It’s a funny old thing, the internet browser.
Like smartphones, pets and the curious array of inexplicable knick knacks found in most kitchen drawers, most people are pretty attached to their browser of choice.
If you’re a Chrome fan - and, if you like speed, you probably should be - it’s unlikely that you’d go anywhere near Safari. Likewise with Firefox.
What we have here, though, is something that could change it all: meet Opera. Or, rather, a rebooted Opera known as Neon.
Released as a ‘concept browser’ - possibly to hedge bets in case no-one actually downloads it - it takes a properly fresh approach to making content king. And we love it.
What does it do?
It makes the web fun again: your favourite sites appear as bubbles on the home screen - which, by the way, has a background all of its own - and browsing tabs, similarly, lineup as circles down the left side of the screen.
In fact, they’re more than just circles. Neon is built on a physics engine (because why not?) that’s meant to make virtual bits such as tabs act like real objects when you drag them around, with wobbles and gravity. Does it work? Well, it’s certainly more interesting than sliding your average grey bar around at the top of the screen - and it makes site logos much clearer.
Actually, just about everything is clearer with Neon. URLs and searches aren’t stuffed into a little bar, they’re celebrated with big, clear font. Similarly, there are no borders or bookmark bars cluttering the edge of pages: websites are put front and centre, making the whole browsing experience feel that much slicker.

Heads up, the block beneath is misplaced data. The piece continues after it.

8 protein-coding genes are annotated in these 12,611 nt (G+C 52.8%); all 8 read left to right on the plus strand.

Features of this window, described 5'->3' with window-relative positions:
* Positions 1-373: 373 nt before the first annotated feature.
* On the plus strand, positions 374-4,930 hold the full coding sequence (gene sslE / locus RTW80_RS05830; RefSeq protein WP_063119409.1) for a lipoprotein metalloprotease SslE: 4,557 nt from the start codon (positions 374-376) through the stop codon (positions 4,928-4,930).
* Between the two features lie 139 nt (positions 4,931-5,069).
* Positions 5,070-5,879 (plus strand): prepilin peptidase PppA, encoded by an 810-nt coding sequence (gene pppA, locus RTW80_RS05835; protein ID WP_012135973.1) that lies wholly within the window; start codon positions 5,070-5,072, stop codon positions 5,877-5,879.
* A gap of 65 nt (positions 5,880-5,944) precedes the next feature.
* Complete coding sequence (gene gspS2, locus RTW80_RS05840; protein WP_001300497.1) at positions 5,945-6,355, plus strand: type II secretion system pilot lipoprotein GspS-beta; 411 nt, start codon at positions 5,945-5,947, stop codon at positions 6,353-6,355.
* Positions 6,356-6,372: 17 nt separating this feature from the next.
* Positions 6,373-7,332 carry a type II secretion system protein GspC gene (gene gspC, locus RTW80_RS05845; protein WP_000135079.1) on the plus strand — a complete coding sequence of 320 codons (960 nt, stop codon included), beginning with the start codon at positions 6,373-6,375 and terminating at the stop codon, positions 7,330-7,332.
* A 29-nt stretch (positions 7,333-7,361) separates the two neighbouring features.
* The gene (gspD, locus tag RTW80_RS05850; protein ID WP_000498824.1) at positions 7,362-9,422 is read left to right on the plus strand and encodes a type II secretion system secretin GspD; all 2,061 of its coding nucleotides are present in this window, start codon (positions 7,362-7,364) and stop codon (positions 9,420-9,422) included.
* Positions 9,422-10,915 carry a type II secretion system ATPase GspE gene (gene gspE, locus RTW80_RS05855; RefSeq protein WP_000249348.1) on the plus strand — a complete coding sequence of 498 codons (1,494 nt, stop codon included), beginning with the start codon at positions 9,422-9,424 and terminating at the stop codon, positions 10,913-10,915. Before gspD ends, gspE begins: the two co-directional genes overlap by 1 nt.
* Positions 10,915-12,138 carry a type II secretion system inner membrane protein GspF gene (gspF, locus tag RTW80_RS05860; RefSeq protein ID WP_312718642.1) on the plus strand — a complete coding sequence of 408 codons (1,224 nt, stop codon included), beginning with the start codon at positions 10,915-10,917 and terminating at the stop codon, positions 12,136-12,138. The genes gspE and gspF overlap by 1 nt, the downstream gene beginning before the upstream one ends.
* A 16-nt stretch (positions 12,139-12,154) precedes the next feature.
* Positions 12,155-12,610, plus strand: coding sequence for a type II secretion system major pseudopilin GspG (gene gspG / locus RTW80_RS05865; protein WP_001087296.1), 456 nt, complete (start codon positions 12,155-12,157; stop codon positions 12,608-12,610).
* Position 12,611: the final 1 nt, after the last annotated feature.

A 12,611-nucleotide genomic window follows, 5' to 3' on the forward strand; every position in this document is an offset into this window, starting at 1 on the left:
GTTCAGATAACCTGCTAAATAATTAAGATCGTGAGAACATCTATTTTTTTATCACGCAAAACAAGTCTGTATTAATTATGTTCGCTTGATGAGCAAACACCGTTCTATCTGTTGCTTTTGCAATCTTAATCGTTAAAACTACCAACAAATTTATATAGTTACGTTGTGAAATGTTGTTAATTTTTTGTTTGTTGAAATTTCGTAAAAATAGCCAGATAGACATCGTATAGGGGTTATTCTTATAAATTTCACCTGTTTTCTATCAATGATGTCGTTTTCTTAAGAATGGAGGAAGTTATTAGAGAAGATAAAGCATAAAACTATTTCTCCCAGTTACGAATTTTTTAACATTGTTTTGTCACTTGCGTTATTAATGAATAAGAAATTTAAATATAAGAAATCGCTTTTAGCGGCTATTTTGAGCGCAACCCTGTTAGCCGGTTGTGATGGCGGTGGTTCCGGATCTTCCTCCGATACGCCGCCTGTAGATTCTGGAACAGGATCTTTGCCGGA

Before you go thinking that it’s just about visual trickery, though, Opera Neon also packs some smart content display tricks that actually make using the web easier.
There’s a sidebar on the left, for example, that can do a host of media-related things, including playing and managing content from any tab. Say you’ve got YouTube, Spotify and SoundCloud open in different tabs: head to the Player panel and you can control each from the same place. If you’re a serial tab-opener, this one’s really nifty.
Videos can be popped out, too, into standalone, floating panels that stirp away the distraction of comments sections. It makes media feel more intuitive and takes away the frustration of endlessly resizing multiple browser windows.
Neon can do split-screen in its own window, too, simply by dragging and dropping tab bubbles up to the top left or right, while images and screenshots can be straightforwardly snapped and saved to the gallery where they’ll actually be useful - not least because they’re labelled with their web address, for future reference.